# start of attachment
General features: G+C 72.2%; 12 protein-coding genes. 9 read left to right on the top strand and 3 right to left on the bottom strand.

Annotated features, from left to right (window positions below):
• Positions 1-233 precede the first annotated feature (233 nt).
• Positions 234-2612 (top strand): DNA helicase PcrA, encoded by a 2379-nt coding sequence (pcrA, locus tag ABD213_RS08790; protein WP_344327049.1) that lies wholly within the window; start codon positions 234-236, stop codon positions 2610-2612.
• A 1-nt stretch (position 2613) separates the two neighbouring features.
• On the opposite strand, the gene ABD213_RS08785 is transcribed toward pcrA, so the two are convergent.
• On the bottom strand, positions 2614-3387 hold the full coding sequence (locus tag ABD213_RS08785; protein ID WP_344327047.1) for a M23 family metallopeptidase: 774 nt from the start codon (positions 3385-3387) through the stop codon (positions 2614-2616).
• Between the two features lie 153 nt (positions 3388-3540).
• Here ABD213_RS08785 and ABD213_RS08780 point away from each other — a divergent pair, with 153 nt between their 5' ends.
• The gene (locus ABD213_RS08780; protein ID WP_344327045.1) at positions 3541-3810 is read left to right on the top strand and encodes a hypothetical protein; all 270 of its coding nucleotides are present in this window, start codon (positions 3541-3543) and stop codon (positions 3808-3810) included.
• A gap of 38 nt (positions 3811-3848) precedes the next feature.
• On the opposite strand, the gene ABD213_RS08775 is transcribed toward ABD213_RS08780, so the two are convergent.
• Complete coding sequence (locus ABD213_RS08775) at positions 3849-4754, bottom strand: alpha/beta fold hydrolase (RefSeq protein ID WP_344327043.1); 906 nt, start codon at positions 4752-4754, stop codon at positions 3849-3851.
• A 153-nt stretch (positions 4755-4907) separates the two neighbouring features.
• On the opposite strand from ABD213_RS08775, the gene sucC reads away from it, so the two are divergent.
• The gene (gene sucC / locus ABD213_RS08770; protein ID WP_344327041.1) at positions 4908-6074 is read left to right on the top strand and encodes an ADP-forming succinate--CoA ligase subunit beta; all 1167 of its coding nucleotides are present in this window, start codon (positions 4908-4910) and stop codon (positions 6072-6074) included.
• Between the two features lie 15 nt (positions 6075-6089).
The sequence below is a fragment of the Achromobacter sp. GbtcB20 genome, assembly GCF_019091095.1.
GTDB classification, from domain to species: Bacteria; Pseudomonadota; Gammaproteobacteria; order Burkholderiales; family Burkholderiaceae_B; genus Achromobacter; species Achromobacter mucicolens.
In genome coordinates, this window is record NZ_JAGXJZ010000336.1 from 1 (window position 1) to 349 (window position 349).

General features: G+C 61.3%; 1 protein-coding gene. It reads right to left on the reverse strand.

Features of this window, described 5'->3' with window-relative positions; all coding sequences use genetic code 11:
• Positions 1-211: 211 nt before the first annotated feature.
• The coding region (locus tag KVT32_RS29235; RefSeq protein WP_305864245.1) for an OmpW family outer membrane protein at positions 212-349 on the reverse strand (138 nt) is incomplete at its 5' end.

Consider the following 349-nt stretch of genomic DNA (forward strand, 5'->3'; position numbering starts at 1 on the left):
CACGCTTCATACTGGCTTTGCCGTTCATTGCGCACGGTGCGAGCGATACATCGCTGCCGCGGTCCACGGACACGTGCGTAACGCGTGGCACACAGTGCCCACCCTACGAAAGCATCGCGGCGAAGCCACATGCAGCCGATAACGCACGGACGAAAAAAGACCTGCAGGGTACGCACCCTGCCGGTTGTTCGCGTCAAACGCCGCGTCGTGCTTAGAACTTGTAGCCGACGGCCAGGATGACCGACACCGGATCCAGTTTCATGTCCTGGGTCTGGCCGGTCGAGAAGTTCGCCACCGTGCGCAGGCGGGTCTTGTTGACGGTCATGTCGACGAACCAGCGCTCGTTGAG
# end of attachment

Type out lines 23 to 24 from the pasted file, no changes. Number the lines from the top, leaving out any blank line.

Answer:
• Positions 1-211: 211 nt before the first annotated feature.
• The coding region (locus tag KVT32_RS29235; RefSeq protein WP_305864245.1) for an OmpW family outer membrane protein at positions 212-349 on the reverse strand (138 nt) is incomplete at its 5' end.